Meet Patricia McGinnis, a contributor to the Washington Post’s policy blogs, and a big fan of Barack Obama. For instance, in January of this year, McGinnis decried the “chilling partisanship” of Republicans objecting to Obama’s agenda in Congress, and offered Obama “high marks for his policy choices” and saluted how Obama has “risen to every challenge by calling on his excellent leadership team,” a remark that seems highly ironic in the wake of the Gulf crisis. In April 2009, McGinnis hailed Obama’s foreign policy and derided the “saber rattlers,” calling his approach “smart” and not “soft.”
McGinnis may have had good reason to go soft on Obama herself, as John Byrne reports at Raw Story, and the Washington Post may have known it:
A week after a Washington Post blogger was forced to resign, in part, because conservatives felt that the paper wasn’t properly labeling his political ideology, an examination of West Wing payroll statistics by RAW STORY reveals that the Post is failing to disclose another blogger’s connection to the White House.
The Post’s Ed O’Keefe reports Friday, “More than 460 White House employees are paid a combined $38.7 million in salary, according to White House payroll statistics released Thursday as part of an annual report to Congress.”
“Three people — an adviser, a policy adviser and a special assistant — work for free,” O’Keefe notes, without naming any of them.
Those three people are: Special Assistant to the White House Council on Women and Girls Maggie Chen; Dr. Shale L. Wong, an adviser to the Office of the First Lady Michelle Obama on childhood obesity; and Patricia G. McGinnis, Advisor to the Obama White House on leadership programs for Presidential Appointees.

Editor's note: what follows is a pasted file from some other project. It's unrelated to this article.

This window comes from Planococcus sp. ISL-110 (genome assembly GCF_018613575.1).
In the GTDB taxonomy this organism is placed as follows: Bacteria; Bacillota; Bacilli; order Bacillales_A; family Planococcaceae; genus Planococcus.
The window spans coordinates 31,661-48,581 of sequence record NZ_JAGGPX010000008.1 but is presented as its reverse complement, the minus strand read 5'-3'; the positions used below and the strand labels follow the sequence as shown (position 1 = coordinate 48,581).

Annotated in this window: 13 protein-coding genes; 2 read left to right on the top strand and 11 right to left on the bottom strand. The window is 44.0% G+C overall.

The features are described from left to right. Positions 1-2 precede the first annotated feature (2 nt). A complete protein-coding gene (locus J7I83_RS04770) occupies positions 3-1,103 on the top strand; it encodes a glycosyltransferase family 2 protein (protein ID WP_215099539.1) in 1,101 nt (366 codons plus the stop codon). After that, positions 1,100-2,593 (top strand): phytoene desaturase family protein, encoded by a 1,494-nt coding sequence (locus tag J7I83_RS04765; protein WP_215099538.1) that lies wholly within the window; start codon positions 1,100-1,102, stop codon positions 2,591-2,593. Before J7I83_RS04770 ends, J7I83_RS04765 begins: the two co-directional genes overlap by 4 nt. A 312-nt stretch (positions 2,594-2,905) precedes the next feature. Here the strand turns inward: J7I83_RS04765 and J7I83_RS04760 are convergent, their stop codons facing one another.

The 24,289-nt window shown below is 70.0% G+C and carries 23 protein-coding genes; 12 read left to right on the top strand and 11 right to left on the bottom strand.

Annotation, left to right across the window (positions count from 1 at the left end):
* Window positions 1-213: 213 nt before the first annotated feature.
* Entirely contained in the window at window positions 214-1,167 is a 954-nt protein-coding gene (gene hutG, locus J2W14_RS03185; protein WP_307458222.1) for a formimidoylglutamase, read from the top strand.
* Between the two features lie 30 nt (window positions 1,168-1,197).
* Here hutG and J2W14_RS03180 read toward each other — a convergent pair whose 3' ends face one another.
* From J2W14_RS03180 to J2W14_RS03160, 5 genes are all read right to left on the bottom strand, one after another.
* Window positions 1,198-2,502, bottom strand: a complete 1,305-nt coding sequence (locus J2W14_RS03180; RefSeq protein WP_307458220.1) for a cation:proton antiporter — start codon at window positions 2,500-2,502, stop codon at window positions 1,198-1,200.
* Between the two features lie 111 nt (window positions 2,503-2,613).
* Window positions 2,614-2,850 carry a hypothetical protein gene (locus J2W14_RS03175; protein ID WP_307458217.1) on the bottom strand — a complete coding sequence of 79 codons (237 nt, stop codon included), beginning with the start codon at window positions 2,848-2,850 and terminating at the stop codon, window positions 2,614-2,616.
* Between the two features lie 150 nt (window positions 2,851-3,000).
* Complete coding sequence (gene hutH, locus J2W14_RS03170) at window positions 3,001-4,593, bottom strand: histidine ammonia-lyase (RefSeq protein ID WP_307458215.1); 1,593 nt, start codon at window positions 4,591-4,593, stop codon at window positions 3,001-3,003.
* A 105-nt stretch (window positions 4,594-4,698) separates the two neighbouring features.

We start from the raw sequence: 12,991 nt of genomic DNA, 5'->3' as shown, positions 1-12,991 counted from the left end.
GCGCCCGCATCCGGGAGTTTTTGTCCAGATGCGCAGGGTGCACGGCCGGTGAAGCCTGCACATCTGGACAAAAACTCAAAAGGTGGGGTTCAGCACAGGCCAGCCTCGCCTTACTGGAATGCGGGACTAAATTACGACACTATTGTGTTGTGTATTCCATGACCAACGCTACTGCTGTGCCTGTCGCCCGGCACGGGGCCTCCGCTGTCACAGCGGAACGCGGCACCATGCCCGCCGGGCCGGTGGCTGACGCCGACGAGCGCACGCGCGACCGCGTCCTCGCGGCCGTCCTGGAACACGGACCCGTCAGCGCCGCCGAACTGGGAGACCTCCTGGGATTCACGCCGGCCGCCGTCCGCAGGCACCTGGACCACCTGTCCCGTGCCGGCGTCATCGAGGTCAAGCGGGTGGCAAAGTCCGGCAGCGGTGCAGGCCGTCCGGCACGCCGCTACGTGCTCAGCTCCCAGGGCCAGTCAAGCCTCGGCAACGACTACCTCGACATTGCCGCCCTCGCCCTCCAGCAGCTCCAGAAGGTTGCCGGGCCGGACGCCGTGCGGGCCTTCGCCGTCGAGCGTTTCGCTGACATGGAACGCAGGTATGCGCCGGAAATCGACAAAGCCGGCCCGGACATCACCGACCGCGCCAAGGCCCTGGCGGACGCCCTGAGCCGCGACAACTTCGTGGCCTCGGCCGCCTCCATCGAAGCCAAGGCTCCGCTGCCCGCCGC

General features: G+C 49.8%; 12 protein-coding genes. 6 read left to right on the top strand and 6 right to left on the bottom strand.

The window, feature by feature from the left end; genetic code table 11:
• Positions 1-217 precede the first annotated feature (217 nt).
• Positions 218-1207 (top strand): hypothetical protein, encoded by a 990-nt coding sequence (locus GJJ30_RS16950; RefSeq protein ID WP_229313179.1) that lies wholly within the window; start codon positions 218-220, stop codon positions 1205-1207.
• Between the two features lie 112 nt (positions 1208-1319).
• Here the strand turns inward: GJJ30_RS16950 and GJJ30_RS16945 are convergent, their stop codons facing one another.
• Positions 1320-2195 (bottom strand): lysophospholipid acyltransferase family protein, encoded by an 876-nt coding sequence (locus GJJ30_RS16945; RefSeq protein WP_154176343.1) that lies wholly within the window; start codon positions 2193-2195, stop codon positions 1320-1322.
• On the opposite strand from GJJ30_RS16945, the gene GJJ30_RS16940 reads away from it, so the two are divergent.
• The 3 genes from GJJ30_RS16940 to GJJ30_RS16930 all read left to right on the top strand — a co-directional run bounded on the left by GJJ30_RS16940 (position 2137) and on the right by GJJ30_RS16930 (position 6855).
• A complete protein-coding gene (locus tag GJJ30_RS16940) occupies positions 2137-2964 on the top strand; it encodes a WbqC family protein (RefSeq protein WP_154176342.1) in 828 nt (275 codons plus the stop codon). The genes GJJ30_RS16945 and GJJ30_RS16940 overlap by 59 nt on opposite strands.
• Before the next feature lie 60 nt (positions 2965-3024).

McGinnis’ Georgetown biography notes that she “is the former President and CEO of the Council for Excellence in Government, where she created and led a number of innovative programs to improve the performance of government, during her 14 year tenure” and also “serves [as] a panelist and blogger for the Washington Post ‘On Leadership’ website.”
In other words, the Washington Post allowed someone connected to the Obama administration to write opinion columns in its blog section without ever revealing her connection to the administration. That conflicts with the Post’s ethics policy, as Byrne notes, which considers undeclared connections to government “the most objectionable” of conflicts of interest. The Post has allowed the Obama White House to have a shill presenting propaganda without ever informing its readers of her connection.
Nor is this just the Post’s ethics problem. The White House hasn’t paid McGinnis for her assistance, but they allowed her to contribute to the Post without themselves disclosing her connection. The only way this got discovered is through another form of disclosure altogether, and one obviously not intended to out McGinnis. It’s just another example of sleazy opacity in an administration that proclaimed itself the most transparent in history.
The main onus here falls on the Post, however. It’s their responsibility to disclose these conflicts of interests for their readers, especially when someone with a connection to the current administration uses their platform to play Hail to the Chief.